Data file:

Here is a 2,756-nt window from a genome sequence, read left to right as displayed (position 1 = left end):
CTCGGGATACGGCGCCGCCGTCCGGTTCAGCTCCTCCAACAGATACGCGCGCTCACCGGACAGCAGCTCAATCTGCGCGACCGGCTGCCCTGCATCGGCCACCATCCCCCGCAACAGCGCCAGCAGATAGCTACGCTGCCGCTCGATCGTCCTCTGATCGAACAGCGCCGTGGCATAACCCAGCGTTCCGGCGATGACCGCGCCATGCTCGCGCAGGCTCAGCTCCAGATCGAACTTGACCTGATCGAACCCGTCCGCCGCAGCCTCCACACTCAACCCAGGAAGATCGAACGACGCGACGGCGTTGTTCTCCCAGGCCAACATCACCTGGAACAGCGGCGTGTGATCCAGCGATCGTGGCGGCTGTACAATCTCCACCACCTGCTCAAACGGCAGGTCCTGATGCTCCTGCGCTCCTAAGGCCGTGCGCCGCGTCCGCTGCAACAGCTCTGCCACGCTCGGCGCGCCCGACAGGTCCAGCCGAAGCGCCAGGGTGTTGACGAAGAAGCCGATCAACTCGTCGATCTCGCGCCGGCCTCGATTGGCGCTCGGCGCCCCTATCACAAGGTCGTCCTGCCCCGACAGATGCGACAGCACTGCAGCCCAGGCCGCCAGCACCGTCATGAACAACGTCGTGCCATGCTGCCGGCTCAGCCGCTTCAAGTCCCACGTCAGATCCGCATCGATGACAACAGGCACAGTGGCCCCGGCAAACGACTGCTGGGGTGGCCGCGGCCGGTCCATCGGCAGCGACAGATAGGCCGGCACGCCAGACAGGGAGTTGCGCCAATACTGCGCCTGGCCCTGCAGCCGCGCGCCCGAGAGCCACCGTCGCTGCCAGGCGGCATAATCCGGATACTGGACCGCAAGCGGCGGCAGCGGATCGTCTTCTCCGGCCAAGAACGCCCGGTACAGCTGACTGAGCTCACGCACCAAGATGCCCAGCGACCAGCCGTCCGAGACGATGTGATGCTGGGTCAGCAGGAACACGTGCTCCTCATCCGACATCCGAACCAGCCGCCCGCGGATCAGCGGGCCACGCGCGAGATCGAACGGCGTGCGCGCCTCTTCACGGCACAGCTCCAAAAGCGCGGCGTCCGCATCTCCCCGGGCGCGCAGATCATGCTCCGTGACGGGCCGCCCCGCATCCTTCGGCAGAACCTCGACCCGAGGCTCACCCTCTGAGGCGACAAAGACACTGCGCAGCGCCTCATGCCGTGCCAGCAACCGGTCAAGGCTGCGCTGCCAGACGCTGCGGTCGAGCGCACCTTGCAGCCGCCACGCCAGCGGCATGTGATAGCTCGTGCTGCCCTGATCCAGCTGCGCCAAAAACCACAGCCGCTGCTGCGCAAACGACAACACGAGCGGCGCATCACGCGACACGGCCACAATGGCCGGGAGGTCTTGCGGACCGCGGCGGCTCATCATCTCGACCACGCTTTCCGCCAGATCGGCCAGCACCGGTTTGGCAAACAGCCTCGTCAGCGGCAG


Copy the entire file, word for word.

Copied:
Here is a 2,756-nt window from a genome sequence, read left to right as displayed (position 1 = left end):
CTCGGGATACGGCGCCGCCGTCCGGTTCAGCTCCTCCAACAGATACGCGCGCTCACCGGACAGCAGCTCAATCTGCGCGACCGGCTGCCCTGCATCGGCCACCATCCCCCGCAACAGCGCCAGCAGATAGCTACGCTGCCGCTCGATCGTCCTCTGATCGAACAGCGCCGTGGCATAACCCAGCGTTCCGGCGATGACCGCGCCATGCTCGCGCAGGCTCAGCTCCAGATCGAACTTGACCTGATCGAACCCGTCCGCCGCAGCCTCCACACTCAACCCAGGAAGATCGAACGACGCGACGGCGTTGTTCTCCCAGGCCAACATCACCTGGAACAGCGGCGTGTGATCCAGCGATCGTGGCGGCTGTACAATCTCCACCACCTGCTCAAACGGCAGGTCCTGATGCTCCTGCGCTCCTAAGGCCGTGCGCCGCGTCCGCTGCAACAGCTCTGCCACGCTCGGCGCGCCCGACAGGTCCAGCCGAAGCGCCAGGGTGTTGACGAAGAAGCCGATCAACTCGTCGATCTCGCGCCGGCCTCGATTGGCGCTCGGCGCCCCTATCACAAGGTCGTCCTGCCCCGACAGATGCGACAGCACTGCAGCCCAGGCCGCCAGCACCGTCATGAACAACGTCGTGCCATGCTGCCGGCTCAGCCGCTTCAAGTCCCACGTCAGATCCGCATCGATGACAACAGGCACAGTGGCCCCGGCAAACGACTGCTGGGGTGGCCGCGGCCGGTCCATCGGCAGCGACAGATAGGCCGGCACGCCAGACAGGGAGTTGCGCCAATACTGCGCCTGGCCCTGCAGCCGCGCGCCCGAGAGCCACCGTCGCTGCCAGGCGGCATAATCCGGATACTGGACCGCAAGCGGCGGCAGCGGATCGTCTTCTCCGGCCAAGAACGCCCGGTACAGCTGACTGAGCTCACGCACCAAGATGCCCAGCGACCAGCCGTCCGAGACGATGTGATGCTGGGTCAGCAGGAACACGTGCTCCTCATCCGACATCCGAACCAGCCGCCCGCGGATCAGCGGGCCACGCGCGAGATCGAACGGCGTGCGCGCCTCTTCACGGCACAGCTCCAAAAGCGCGGCGTCCGCATCTCCCCGGGCGCGCAGATCATGCTCCGTGACGGGCCGCCCCGCATCCTTCGGCAGAACCTCGACCCGAGGCTCACCCTCTGAGGCGACAAAGACACTGCGCAGCGCCTCATGCCGTGCCAGCAACCGGTCAAGGCTGCGCTGCCAGACGCTGCGGTCGAGCGCACCTTGCAGCCGCCACGCCAGCGGCATGTGATAGCTCGTGCTGCCCTGATCCAGCTGCGCCAAAAACCACAGCCGCTGCTGCGCAAACGACAACACGAGCGGCGCATCACGCGACACGGCCACAATGGCCGGGAGGTCTTGCGGACCGCGGCGGCTCATCATCTCGACCACGCTTTCCGCCAGATCGGCCAGCACCGGTTTGGCAAACAGCCTCGTCAGCGGCAG